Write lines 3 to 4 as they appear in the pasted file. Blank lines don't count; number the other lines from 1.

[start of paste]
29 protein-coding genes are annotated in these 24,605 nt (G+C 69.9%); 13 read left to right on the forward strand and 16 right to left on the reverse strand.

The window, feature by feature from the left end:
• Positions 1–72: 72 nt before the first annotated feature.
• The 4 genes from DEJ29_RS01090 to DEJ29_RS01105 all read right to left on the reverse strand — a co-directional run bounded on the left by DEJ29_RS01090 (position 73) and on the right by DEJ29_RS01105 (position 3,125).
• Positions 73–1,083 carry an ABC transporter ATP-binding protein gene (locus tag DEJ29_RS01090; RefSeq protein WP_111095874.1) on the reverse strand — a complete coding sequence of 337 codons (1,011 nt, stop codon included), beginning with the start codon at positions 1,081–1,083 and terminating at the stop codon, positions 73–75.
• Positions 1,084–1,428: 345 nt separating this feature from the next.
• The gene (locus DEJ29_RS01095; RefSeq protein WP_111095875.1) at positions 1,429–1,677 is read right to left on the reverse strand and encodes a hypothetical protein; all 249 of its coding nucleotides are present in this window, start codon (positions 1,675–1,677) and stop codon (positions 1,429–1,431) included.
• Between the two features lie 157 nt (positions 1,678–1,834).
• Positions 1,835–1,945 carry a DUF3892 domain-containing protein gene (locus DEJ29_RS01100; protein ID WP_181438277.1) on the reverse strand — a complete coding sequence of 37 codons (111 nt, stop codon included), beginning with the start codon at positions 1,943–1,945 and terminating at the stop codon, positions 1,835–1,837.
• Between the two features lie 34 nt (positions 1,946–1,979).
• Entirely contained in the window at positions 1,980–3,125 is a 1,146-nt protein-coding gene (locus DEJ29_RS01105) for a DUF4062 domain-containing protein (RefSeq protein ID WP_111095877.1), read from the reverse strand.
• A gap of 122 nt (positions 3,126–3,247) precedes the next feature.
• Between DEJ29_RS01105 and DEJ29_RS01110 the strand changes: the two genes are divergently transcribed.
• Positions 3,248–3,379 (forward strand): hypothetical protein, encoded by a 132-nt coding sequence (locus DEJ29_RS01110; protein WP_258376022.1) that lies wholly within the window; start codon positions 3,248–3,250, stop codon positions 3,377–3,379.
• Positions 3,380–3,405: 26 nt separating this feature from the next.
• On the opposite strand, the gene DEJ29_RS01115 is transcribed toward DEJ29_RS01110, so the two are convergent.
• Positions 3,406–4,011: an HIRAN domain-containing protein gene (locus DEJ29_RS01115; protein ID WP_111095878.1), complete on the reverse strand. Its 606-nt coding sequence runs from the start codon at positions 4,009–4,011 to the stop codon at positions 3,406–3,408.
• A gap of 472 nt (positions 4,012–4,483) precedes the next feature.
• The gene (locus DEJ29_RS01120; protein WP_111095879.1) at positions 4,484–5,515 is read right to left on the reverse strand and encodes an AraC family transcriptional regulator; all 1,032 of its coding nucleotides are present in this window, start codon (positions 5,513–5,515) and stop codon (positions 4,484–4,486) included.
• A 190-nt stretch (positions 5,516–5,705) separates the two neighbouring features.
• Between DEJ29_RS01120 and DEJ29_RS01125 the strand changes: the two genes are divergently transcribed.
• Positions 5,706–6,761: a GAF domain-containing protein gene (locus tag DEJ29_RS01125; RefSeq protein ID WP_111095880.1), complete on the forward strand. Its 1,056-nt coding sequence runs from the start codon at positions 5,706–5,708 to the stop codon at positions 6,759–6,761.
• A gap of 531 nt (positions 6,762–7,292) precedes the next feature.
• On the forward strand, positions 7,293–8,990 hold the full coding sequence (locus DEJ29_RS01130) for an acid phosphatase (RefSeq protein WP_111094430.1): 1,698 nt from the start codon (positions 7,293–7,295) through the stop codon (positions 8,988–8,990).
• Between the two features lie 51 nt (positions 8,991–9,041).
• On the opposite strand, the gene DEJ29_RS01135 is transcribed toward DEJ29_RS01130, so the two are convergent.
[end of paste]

• Positions 1–72: 72 nt before the first annotated feature.
• The 4 genes from DEJ29_RS01090 to DEJ29_RS01105 all read right to left on the reverse strand — a co-directional run bounded on the left by DEJ29_RS01090 (position 73) and on the right by DEJ29_RS01105 (position 3,125).